By now, you should have worked up a bit of a thirst, so stroll back to rue Cler and head to (9) Cafe du Marche to sit on the terrace (or stand at the bar for a lower price) and enjoy an “apero,” or “aperitif.” This pre-dinner cocktail time is essential in France, and usually consists of ordering a kir or two, along with some nibbly snacks–typically nuts, some sausage, or small cubes of cheese. At Cafe du Marche, this wine accompaniment generally takes the guise of some zesty sausage. (If you’d like to split up your apero time at more than one place, the Roussillon, where you started your day, has some really good apero-snacks as well. Last time I visited the Rousillon, there were some very good, reasonably priced cod fritters which at least 3-4 people could share.)
Should you feel like classic, easy cafe food for dinner, then be sure to stay and dine at the Cafe du Marche, especially if it’s a warm evening and there are abundant people-watching opportunities from the terrace. However, there are numerous options for good fare in the 7th, all within very easy walking distance from rue Cler. A few of my favourites are:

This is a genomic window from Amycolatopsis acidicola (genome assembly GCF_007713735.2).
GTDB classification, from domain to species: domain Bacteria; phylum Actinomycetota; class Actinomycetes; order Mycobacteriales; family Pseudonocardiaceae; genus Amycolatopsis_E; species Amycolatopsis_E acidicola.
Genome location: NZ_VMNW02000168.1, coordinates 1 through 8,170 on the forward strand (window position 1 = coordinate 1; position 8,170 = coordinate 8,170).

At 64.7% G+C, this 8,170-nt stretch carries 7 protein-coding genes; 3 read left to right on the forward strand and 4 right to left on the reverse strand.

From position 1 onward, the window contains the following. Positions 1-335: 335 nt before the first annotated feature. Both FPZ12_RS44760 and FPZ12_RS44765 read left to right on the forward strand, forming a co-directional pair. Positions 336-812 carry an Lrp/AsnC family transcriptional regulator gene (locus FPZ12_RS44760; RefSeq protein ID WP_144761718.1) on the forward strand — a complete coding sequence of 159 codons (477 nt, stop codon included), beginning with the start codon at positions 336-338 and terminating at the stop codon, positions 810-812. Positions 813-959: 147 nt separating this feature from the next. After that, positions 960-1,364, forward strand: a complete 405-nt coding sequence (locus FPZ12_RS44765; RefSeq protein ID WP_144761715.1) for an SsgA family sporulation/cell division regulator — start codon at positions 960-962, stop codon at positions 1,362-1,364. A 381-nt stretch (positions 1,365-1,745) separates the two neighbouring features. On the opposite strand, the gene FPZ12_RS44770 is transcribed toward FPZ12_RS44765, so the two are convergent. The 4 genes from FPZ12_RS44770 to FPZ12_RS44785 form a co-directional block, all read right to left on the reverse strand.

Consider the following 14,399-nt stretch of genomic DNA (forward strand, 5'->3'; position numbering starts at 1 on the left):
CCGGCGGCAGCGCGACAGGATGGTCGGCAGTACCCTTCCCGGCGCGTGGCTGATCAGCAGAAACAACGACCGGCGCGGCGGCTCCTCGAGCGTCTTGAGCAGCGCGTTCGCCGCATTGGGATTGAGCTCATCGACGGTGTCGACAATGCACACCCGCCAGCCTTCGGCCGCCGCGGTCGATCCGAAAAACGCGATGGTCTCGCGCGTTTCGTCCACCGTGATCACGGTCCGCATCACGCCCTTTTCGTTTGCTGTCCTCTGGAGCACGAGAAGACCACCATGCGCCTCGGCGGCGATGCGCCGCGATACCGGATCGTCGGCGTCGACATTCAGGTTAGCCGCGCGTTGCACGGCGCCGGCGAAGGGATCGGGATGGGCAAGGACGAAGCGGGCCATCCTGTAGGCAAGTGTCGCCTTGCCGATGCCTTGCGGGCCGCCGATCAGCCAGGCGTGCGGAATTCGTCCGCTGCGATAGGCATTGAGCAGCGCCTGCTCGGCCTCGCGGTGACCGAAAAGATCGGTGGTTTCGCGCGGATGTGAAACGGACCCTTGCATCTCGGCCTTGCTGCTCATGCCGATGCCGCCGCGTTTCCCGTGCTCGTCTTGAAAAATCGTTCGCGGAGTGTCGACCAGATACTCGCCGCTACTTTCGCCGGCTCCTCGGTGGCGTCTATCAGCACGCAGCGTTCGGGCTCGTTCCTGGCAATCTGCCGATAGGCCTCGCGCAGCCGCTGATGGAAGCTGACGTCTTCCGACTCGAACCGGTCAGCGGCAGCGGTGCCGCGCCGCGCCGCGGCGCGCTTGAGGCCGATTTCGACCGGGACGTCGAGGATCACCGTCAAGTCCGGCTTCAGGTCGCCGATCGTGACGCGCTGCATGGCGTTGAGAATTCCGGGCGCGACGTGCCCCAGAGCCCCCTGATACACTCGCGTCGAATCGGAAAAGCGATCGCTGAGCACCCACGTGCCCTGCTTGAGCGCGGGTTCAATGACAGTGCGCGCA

Restaurant Samo – a Korean restaurant that is one of the best places in Paris, or anywhere, to eat
Having lived out in the Avenues for a decade, I always enjoyed it when the rest of SF came out to our neck of the woods for events like Outsidelands and the Bay to Breakers. There’s something amusing about drunk people asking how far away Haight-Ashbury or the Ferry Building is, when most of them have just walked from there.